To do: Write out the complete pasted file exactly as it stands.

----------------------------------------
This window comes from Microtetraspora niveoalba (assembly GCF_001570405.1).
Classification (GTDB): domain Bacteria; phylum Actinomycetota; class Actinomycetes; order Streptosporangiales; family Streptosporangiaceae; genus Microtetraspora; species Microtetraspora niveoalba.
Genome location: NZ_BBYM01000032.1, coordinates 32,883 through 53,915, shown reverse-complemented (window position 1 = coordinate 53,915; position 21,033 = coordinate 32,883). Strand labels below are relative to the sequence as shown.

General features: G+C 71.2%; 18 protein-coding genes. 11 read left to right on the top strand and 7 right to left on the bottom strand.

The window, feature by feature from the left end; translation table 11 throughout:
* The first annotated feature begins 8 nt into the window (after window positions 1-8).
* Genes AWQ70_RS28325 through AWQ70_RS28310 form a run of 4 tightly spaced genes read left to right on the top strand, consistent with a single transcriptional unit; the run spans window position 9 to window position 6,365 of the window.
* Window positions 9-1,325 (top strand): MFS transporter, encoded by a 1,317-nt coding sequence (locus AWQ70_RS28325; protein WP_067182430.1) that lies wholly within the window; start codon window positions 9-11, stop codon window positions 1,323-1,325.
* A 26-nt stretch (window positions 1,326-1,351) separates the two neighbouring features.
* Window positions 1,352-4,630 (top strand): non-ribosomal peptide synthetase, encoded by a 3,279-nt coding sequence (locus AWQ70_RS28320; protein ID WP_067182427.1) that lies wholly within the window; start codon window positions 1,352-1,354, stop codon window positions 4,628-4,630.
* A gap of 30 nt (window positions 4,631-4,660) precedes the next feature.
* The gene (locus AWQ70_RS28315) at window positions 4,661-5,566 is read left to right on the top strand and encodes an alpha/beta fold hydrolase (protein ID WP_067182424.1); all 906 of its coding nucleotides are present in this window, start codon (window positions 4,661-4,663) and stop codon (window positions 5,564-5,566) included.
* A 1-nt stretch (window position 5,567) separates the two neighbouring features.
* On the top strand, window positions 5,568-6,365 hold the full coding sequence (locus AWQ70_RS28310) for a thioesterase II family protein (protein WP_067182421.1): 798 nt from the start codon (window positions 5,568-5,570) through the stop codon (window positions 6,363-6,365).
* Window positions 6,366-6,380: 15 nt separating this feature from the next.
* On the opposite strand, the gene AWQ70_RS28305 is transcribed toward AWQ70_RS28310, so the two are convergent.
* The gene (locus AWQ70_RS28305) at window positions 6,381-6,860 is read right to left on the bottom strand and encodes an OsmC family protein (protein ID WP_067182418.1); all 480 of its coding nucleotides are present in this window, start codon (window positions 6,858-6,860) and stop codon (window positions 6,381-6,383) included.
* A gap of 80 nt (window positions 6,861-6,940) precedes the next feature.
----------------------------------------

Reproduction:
This window comes from Microtetraspora niveoalba (assembly GCF_001570405.1).
Classification (GTDB): domain Bacteria; phylum Actinomycetota; class Actinomycetes; order Streptosporangiales; family Streptosporangiaceae; genus Microtetraspora; species Microtetraspora niveoalba.
Genome location: NZ_BBYM01000032.1, coordinates 32,883 through 53,915, shown reverse-complemented (window position 1 = coordinate 53,915; position 21,033 = coordinate 32,883). Strand labels below are relative to the sequence as shown.

General features: G+C 71.2%; 18 protein-coding genes. 11 read left to right on the top strand and 7 right to left on the bottom strand.

The window, feature by feature from the left end; translation table 11 throughout:
* The first annotated feature begins 8 nt into the window (after window positions 1-8).
* Genes AWQ70_RS28325 through AWQ70_RS28310 form a run of 4 tightly spaced genes read left to right on the top strand, consistent with a single transcriptional unit; the run spans window position 9 to window position 6,365 of the window.
* Window positions 9-1,325 (top strand): MFS transporter, encoded by a 1,317-nt coding sequence (locus AWQ70_RS28325; protein WP_067182430.1) that lies wholly within the window; start codon window positions 9-11, stop codon window positions 1,323-1,325.
* A 26-nt stretch (window positions 1,326-1,351) separates the two neighbouring features.
* Window positions 1,352-4,630 (top strand): non-ribosomal peptide synthetase, encoded by a 3,279-nt coding sequence (locus AWQ70_RS28320; protein ID WP_067182427.1) that lies wholly within the window; start codon window positions 1,352-1,354, stop codon window positions 4,628-4,630.
* A gap of 30 nt (window positions 4,631-4,660) precedes the next feature.
* The gene (locus AWQ70_RS28315) at window positions 4,661-5,566 is read left to right on the top strand and encodes an alpha/beta fold hydrolase (protein ID WP_067182424.1); all 906 of its coding nucleotides are present in this window, start codon (window positions 4,661-4,663) and stop codon (window positions 5,564-5,566) included.
* A 1-nt stretch (window position 5,567) separates the two neighbouring features.
* On the top strand, window positions 5,568-6,365 hold the full coding sequence (locus AWQ70_RS28310) for a thioesterase II family protein (protein WP_067182421.1): 798 nt from the start codon (window positions 5,568-5,570) through the stop codon (window positions 6,363-6,365).
* Window positions 6,366-6,380: 15 nt separating this feature from the next.
* On the opposite strand, the gene AWQ70_RS28305 is transcribed toward AWQ70_RS28310, so the two are convergent.
* The gene (locus AWQ70_RS28305) at window positions 6,381-6,860 is read right to left on the bottom strand and encodes an OsmC family protein (protein ID WP_067182418.1); all 480 of its coding nucleotides are present in this window, start codon (window positions 6,858-6,860) and stop codon (window positions 6,381-6,383) included.
* A gap of 80 nt (window positions 6,861-6,940) precedes the next feature.